The penis is an important organ in a human male that is necessary for copulation and for passing out urine. Penile cancer is the growth of abnormal cells that start from the skin of the penis and works its way into the penis. It is a very deadly condition and can spread to other areas of the body.
Penile cancer is characterized by skin changes on the penis, swelling of the penis, and the formation of lumps under the skin in the groin. When detected early, penile cancer is quite curable. Be that as it may, sexually transmitted infections contribute to penile cancer.
The most common sexually transmitted infection that causes penile cancer is the human papillomavirus (HPV). About 50% of men who are suffering from penile cancer have HPV infection. The rate of increase in the cases of penile cancer in the United States is becoming an increasing source of concern.
Risk Factors for Penile Cancer
Men who are most likely to suffer from penile cancer are:
- men who have been diagnosed with human papillomavirus,
- men who started having sex early in their lives,
- men who have many sexual partners,
- men who practice unprotected sex,
- those who have a history of sexually transmitted diseases,
- men who are uncircumcised,
- men circumcised as adults,
- men who practice poor personal hygiene,
- men with phimosis, a condition where the foreskin of the penis becomes tight and difficult to take back,
- older men,
- and men with AIDS
Symptoms of Penile Cancer
- Sore on the penis that is often painless and doesn’t heal after 4 weeks
- Penile bleeding
- Foul smelling penile discharge
- Change in the color of the skin of the penis
- In uncircumcised men, difficulty in pulling foreskin backward
- Burning under the foreskin
- Abdominal pain
- Pain in the bones
- Feeling of tiredness
- Lumps in the groin
- Weight loss
Penile cancer may be benign (not malignant), pre-malignant, and malignant. If left undiagnosed or untreated, cancer could spread and that is very deadly. Penile cancer does not come with known symptoms at its earliest stage and so may not affect a man’s erection. This makes it go unnoticed, and when symptoms finally show forth, cancer must have invaded the tissues of the penis.
Penile cancer is rarely found in circumcised men. A way of preventing penile cancer is by getting a male child circumcised as a baby. Getting circumcised as an adult as a way of preventing penile cancer is needless. Women who have partners suffering from penile cancer are most likely to have cervical cancer caused by the human papillomavirus.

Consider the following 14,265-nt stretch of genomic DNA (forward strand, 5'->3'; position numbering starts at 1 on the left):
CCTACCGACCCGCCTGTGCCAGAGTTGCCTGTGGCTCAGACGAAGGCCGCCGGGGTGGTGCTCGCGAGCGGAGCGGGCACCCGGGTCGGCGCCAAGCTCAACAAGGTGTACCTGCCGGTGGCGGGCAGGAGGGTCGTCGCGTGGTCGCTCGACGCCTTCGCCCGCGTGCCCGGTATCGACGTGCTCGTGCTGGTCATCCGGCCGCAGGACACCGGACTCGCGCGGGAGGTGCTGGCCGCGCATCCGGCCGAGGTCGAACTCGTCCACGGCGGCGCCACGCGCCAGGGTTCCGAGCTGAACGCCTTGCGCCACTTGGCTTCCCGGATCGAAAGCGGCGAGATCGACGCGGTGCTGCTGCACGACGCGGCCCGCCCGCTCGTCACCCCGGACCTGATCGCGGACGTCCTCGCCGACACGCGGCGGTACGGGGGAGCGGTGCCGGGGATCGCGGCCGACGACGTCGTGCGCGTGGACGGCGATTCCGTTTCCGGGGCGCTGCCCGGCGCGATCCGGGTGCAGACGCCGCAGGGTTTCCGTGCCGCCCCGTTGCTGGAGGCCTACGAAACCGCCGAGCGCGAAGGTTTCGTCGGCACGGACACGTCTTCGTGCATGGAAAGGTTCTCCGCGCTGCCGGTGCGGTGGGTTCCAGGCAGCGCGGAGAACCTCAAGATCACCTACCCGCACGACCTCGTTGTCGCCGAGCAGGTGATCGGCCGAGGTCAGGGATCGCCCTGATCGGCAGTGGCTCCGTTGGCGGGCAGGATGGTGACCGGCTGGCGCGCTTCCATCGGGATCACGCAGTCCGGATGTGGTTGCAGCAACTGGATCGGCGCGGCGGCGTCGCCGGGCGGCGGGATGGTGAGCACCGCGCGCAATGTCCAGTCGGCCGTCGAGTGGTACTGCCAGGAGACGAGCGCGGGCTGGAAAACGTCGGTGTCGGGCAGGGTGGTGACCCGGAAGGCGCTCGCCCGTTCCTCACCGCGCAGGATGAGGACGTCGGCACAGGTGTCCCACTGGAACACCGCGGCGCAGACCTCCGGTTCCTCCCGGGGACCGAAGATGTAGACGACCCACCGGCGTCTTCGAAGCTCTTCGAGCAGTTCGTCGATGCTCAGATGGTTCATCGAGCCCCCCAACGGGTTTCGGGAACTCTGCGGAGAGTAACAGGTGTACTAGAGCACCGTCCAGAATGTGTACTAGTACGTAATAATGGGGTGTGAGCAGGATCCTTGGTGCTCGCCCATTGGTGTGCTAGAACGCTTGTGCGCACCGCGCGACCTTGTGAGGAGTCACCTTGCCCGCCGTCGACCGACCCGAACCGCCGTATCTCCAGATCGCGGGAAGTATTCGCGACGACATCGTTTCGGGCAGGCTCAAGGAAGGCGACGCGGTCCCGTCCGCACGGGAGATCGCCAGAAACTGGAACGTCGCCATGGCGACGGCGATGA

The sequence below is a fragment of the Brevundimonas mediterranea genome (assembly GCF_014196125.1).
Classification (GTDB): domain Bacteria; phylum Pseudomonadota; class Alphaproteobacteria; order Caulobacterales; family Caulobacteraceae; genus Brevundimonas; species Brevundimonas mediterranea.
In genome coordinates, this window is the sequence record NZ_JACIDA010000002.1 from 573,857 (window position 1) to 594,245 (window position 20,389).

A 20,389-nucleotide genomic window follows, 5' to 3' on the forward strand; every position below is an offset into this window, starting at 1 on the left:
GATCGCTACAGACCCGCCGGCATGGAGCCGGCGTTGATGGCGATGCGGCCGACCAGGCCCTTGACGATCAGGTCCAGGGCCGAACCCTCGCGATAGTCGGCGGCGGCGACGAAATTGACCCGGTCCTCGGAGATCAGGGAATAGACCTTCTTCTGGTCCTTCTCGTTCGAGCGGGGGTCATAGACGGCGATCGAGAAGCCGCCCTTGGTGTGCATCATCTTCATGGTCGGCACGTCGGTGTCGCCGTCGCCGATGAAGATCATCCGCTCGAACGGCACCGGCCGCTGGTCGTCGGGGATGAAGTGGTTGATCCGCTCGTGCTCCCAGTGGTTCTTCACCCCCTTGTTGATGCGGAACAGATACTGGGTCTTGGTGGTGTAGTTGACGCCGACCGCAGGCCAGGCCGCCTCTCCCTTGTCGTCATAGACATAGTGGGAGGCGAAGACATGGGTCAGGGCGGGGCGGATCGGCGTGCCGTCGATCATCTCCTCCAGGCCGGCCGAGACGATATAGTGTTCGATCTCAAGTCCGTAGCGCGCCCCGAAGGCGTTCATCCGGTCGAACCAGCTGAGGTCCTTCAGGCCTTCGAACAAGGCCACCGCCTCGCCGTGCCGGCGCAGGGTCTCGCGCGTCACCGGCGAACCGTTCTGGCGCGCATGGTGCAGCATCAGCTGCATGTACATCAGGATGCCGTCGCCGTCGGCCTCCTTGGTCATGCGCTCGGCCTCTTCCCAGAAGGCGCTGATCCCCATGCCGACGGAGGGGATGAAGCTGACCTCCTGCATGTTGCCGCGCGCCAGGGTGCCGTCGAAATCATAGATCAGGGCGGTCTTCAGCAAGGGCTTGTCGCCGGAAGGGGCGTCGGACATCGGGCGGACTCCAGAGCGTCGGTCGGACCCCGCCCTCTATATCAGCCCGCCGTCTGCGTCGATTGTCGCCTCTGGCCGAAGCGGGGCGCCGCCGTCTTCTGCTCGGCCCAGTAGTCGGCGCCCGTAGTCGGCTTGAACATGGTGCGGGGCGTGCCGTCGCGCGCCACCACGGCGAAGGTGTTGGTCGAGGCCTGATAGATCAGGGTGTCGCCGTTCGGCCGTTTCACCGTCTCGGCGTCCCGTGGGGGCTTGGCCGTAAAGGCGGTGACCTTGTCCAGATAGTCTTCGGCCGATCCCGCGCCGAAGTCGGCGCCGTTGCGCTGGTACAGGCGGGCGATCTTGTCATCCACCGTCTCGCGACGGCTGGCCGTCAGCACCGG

Complications Arising From Penile Cancer
In penile cancer, complications become fatal within 2 years if cancer is left untreated. Some of the complications are:
- Death of the skin tissues of the penis
- Chronic infection
- Cancer can spread to the lungs, liver, bones or brain at the last stage of the disease
- Death from infection and bleeding
Diagnosis of Penile Cancer
The patient is generally evaluated for the detection of any problem apart from penile cancer. Magnetic Resonance Imaging and Ultrasonography are used in detecting the invasion of cancer into the penis. A biopsy of the lesion on the penis can be taken to be viewed under the machine.
Treatment of Penile Cancer
The aim of treating penile cancer is to prevent it from escalating and invading the tissues of the penis. This can be achieved when a diagnosis is done early and treatment starts early as well. Depending on the stage of cancer, certain treatment options can help in the management and treatment of penile cancer.
When no invasion of surrounding tissues has happened, cancer can be treated with topical medications. Radiation therapy is recommended for a selected number of patients because the therapy could increase risks of complications leading to the blocking of the urethra and death of the penis without treating cancer. An advantage of radiation therapy is that it preserves a man's ability to make sperm.
Other treatment options are:
- Surgical procedure
Prevention of Penile Cancer
Primarily, the prevention of penile cancer starts with getting protected from the human papillomavirus. This virus has been linked with penile cancer in men, and cervical cancer in women. Getting vaccinated with the HPV vaccine as a boy is the best protection. Also, getting circumcised increases one’s chances of not getting the virus.
Most importantly, a sexually active man should get himself screened for HPV infection on a regular basis. Limiting the number of sexual partners and practicing safe sex with condom minimizes the risk of having penile cancer. Finally, practicing good hygiene is essential in the prevention of penile cancer.